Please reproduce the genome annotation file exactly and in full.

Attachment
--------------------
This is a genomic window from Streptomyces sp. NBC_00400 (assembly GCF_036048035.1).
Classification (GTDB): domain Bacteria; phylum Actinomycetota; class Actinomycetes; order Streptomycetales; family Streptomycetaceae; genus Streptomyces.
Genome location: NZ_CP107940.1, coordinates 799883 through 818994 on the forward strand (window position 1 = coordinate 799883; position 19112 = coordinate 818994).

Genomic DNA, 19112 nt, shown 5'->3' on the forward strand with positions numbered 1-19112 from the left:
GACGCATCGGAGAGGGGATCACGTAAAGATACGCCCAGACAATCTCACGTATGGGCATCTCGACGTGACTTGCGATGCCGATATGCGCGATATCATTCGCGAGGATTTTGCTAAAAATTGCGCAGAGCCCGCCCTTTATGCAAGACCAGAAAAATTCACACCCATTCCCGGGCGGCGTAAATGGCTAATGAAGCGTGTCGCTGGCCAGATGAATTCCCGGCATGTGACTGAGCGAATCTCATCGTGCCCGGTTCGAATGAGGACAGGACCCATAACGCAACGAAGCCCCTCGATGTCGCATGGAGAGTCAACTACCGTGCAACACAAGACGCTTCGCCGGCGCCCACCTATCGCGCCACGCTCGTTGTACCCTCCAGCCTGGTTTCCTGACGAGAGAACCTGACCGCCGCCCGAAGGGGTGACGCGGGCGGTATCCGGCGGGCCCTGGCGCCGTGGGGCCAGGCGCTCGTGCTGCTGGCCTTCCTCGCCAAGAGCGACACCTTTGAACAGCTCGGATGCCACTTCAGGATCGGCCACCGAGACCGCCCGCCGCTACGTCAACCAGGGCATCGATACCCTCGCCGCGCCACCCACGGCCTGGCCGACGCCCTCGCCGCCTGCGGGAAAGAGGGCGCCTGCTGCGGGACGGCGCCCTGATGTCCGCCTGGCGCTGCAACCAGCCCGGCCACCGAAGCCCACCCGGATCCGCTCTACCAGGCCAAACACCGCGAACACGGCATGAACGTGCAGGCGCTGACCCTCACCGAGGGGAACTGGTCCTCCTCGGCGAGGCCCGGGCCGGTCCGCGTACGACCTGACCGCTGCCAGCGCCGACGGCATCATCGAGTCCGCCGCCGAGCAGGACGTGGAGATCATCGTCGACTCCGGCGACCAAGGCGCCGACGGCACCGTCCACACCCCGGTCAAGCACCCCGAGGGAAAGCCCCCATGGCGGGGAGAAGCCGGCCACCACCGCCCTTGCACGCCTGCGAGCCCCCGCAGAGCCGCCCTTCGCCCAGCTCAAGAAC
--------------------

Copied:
This is a genomic window from Streptomyces sp. NBC_00400 (assembly GCF_036048035.1).
Classification (GTDB): domain Bacteria; phylum Actinomycetota; class Actinomycetes; order Streptomycetales; family Streptomycetaceae; genus Streptomyces.
Genome location: NZ_CP107940.1, coordinates 799883 through 818994 on the forward strand (window position 1 = coordinate 799883; position 19112 = coordinate 818994).

Genomic DNA, 19112 nt, shown 5'->3' on the forward strand with positions numbered 1-19112 from the left:
GACGCATCGGAGAGGGGATCACGTAAAGATACGCCCAGACAATCTCACGTATGGGCATCTCGACGTGACTTGCGATGCCGATATGCGCGATATCATTCGCGAGGATTTTGCTAAAAATTGCGCAGAGCCCGCCCTTTATGCAAGACCAGAAAAATTCACACCCATTCCCGGGCGGCGTAAATGGCTAATGAAGCGTGTCGCTGGCCAGATGAATTCCCGGCATGTGACTGAGCGAATCTCATCGTGCCCGGTTCGAATGAGGACAGGACCCATAACGCAACGAAGCCCCTCGATGTCGCATGGAGAGTCAACTACCGTGCAACACAAGACGCTTCGCCGGCGCCCACCTATCGCGCCACGCTCGTTGTACCCTCCAGCCTGGTTTCCTGACGAGAGAACCTGACCGCCGCCCGAAGGGGTGACGCGGGCGGTATCCGGCGGGCCCTGGCGCCGTGGGGCCAGGCGCTCGTGCTGCTGGCCTTCCTCGCCAAGAGCGACACCTTTGAACAGCTCGGATGCCACTTCAGGATCGGCCACCGAGACCGCCCGCCGCTACGTCAACCAGGGCATCGATACCCTCGCCGCGCCACCCACGGCCTGGCCGACGCCCTCGCCGCCTGCGGGAAAGAGGGCGCCTGCTGCGGGACGGCGCCCTGATGTCCGCCTGGCGCTGCAACCAGCCCGGCCACCGAAGCCCACCCGGATCCGCTCTACCAGGCCAAACACCGCGAACACGGCATGAACGTGCAGGCGCTGACCCTCACCGAGGGGAACTGGTCCTCCTCGGCGAGGCCCGGGCCGGTCCGCGTACGACCTGACCGCTGCCAGCGCCGACGGCATCATCGAGTCCGCCGCCGAGCAGGACGTGGAGATCATCGTCGACTCCGGCGACCAAGGCGCCGACGGCACCGTCCACACCCCGGTCAAGCACCCCGAGGGAAAGCCCCCATGGCGGGGAGAAGCCGGCCACCACCGCCCTTGCACGCCTGCGAGCCCCCGCAGAGCCGCCCTTCGCCCAGCTCAAGAAC